TABLE IV______________________________________EFFECT OF ETHYLENE GLYCOL ON POLYUREAFOAMS MODIFIED WITH ALUMINA TRIHYDRATE               Examples               10    11______________________________________FORMULATIONMondur MR, g          99.1    100.3H2 O, g          13.5    13.5Ethylene glycol, g    --      5.0A-51806, g            1.5     1.5L-540, g              2.0     2.0Al2 O3 3H2 O, g                 40.9    40.0Isocyanate index (without alcohols)                 49.7    50.3PROCESSINGCream time, sec.      25      25Rise time, sec.       45      45Tack free time, sec.  55      50PROPERTIESDensity, pcf          0.757   0.766Oxygen index          23.25   23.25Compressive strength, psi∥            0.70    1.32⊥                0.79    1.42______________________________________

The above Examples illustrate that the addition of methanol, ethanol, and isopropanol produced lower density in polyurea foams. The addition of 1-butanol and ethylene glycol apparently did not produce any substantial reduction in foam density. No significant improvement in foam cell structure was noted by the addition of 1-propanol. The biggest effect in reducing density of the foams was produced by adding isopropanol to the formulations. Even in the polyurea foams containing alumina trihydrate, addition of isopropanol also reduced the density of the resulting foams. Moreover, the data show that the compressive strength of the resulting polyurea foams was also improved by the addition of isopropanol or ethylene glycol.

In theory, to which we do not wish to be bound, apparently the alcohol or ethylene glycol may not only expand the polyurea foam composition to a lower density, but the alcohol or glycol probably also reacts with the isocyanate to form urethane structures which change the compressive strength of the resulting polyurea foam.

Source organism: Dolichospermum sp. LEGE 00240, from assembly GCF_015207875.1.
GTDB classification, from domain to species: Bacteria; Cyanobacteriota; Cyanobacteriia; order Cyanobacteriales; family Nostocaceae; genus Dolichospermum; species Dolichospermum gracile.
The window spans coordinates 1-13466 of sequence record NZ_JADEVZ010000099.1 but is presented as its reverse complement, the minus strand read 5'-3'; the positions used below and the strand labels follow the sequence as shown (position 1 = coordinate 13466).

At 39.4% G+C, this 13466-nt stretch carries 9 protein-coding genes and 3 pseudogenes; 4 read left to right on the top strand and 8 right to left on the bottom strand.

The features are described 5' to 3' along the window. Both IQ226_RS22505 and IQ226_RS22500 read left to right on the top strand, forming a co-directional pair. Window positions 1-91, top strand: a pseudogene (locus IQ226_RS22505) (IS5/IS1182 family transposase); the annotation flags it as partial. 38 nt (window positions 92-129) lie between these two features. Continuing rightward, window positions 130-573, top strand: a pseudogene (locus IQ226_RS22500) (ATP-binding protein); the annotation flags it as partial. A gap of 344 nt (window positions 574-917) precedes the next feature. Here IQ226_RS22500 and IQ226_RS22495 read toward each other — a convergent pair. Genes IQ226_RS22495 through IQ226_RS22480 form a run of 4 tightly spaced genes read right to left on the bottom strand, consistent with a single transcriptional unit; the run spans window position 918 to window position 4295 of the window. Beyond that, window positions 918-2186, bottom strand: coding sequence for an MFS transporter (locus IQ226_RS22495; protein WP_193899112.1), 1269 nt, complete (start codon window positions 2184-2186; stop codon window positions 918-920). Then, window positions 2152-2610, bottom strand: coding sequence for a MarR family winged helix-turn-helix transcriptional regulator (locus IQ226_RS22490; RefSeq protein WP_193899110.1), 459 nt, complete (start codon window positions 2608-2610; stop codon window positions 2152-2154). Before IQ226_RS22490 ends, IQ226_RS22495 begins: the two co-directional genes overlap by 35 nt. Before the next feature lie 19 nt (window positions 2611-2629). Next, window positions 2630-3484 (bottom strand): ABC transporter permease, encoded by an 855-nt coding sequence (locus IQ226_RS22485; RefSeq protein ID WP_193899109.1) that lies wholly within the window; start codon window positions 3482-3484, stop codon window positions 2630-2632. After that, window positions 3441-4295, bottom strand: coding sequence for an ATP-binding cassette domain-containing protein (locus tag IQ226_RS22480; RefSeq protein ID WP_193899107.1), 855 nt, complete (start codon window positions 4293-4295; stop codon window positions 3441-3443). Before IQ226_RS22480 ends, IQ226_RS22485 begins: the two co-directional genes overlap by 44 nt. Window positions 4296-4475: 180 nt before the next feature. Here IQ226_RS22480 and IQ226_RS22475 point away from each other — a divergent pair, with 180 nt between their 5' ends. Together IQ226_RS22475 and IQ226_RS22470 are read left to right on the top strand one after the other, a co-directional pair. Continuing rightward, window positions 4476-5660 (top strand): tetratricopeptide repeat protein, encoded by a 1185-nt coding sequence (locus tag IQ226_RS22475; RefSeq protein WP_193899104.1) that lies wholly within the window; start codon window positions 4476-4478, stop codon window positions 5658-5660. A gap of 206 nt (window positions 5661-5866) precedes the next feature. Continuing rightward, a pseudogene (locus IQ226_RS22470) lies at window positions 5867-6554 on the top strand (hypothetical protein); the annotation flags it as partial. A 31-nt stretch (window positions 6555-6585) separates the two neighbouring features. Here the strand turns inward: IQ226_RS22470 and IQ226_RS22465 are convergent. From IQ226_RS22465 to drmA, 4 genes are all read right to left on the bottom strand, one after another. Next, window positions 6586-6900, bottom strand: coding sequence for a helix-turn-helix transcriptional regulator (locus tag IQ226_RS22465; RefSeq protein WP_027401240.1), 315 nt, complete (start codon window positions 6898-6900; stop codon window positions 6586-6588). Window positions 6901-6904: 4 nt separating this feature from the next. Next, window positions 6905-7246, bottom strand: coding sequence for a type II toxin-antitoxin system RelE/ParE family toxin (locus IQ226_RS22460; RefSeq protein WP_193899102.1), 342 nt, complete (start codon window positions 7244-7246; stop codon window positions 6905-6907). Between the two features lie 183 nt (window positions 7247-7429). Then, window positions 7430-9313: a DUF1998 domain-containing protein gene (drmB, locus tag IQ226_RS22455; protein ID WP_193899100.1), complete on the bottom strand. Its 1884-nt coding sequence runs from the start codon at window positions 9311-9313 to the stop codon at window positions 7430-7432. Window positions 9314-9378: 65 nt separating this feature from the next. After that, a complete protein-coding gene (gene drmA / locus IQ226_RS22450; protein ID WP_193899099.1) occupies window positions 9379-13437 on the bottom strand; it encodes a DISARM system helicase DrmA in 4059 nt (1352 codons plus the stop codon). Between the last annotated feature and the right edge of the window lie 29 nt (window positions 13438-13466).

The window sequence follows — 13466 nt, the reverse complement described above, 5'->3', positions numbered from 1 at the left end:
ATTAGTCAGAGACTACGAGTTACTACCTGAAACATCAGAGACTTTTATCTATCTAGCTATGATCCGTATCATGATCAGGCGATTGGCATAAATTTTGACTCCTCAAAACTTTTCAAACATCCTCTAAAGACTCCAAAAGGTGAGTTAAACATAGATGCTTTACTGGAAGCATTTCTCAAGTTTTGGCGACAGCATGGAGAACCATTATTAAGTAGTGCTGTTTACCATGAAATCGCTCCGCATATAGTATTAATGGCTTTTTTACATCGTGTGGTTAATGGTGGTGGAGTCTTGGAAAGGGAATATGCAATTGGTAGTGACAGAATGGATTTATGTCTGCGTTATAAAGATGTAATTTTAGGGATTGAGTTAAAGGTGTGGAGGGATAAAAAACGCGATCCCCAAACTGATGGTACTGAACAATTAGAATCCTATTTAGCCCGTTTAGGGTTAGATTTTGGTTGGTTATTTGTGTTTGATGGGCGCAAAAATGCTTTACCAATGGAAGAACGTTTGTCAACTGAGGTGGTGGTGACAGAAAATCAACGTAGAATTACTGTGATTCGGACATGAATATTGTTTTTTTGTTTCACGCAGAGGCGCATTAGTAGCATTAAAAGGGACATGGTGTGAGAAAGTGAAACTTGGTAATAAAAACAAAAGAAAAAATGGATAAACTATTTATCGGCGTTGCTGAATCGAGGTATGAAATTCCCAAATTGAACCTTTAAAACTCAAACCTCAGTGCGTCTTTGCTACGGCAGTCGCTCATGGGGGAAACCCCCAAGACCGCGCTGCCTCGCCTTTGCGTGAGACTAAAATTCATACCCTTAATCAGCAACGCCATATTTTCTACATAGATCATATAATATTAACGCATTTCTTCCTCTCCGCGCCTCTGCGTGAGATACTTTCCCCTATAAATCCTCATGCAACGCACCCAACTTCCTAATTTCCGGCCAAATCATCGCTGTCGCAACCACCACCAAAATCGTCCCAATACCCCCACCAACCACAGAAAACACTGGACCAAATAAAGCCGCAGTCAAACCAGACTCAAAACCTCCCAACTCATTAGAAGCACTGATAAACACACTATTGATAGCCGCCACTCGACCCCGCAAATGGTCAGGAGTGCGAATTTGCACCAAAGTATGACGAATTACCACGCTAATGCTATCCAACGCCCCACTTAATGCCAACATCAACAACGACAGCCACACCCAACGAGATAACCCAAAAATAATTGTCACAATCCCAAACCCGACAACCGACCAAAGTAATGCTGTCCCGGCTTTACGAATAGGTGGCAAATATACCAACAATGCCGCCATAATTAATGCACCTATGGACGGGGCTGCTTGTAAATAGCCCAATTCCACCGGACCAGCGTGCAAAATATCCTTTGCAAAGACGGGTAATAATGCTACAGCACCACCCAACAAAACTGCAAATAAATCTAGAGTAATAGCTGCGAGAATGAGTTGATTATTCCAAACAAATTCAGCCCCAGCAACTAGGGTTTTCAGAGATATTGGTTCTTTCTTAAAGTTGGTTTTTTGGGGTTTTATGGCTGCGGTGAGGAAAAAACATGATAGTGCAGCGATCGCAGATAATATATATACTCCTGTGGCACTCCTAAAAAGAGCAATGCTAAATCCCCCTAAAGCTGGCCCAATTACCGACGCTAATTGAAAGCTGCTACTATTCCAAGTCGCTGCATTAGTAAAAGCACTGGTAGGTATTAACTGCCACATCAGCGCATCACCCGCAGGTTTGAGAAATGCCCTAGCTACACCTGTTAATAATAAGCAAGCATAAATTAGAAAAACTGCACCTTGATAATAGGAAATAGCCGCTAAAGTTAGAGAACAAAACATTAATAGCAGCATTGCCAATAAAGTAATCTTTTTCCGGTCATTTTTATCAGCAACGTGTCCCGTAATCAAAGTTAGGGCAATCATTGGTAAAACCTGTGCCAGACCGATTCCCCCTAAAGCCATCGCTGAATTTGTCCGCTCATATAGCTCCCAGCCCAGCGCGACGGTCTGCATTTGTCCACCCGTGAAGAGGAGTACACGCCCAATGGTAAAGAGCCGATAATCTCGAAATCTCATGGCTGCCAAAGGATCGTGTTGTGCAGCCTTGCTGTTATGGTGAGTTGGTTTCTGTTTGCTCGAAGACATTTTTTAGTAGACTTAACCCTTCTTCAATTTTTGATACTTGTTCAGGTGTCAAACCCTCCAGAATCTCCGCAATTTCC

EXAMPLES 12 TO 16 EFFECT OF ISOPROPANOL, ALUMINA TRIHYDRATE, AND FLAME RETARDANT ON PROPERTIES OF POLYUREA FOAM FORMULATIONS

The following polyurea foams (Table V) illustrate further the effects of adding alumina trihydrate and isopropanol to the polyurea foam formulation, as well as a flame retardant, here Fyrol FR-2 (Table VI). The indicated amounts of isopropanol, alumina trihydrate, and flame retardant were blended into the aqueous liquid phase as described above, before blending it with the polymeric isocyanate component of the formulation.

              TABLE V______________________________________EFFECT OF FIRE RETARDANT ALUMINATRIHYDRATE ON POLYUREA FOAMS          Examples          12      13      14______________________________________FORMULATIONMondur MR, g     100.1     100     99.45H2 O, g     13.5      13.5    13.5Isopropanol, g   5.0       5.0     5.0A-51806, g       1.5       1.5     1.5L-540, g         2.0       2.0     2.0Al2 O3 3H2 O, g            --        19.5    39.9Isocyanate Index 50.2      50.2    49.8PROCESSINGCream time, sec. 25        25      25Rise time, sec.  55        60      55Tack free time, sec.            65        73      65PROPERTIESDensity, pcf     0.385     0.555   0.663Oxygen index     20.25     21.25   23.25Compressive strength, psi∥       1.34      1.74    1.24⊥           1.30      1.20    1.12______________________________________

              TABLE VI______________________________________EFFECT OF FYROL FR-2 ON POLYUREA FOAMSMODIFIED WITH ALUMINA TRIHYDRATE             Examples             15    16______________________________________FORMULATIONMondur MR, g        99.45   99.1H2 O, g        13.5    13.5Isopropanol, g      5.0     5.0A-51806, g          1.5     1.5L-540, g            2.0     2.0Al2 O3 3H2 O, g               39.9    40.8Fyrol FR-2, g       --      5.0Isocyanate Index    49.8    49.7PROCESSINGCream time, sec.    25      25Rise time, sec.     55      55Tack free time, sec.               65      70PROPERTIESDensity, pcf        0.663   0.612Oxygen index        23.25   24.75Compressive strength, psi∥          1.24    1.33⊥              1.12    1.08______________________________________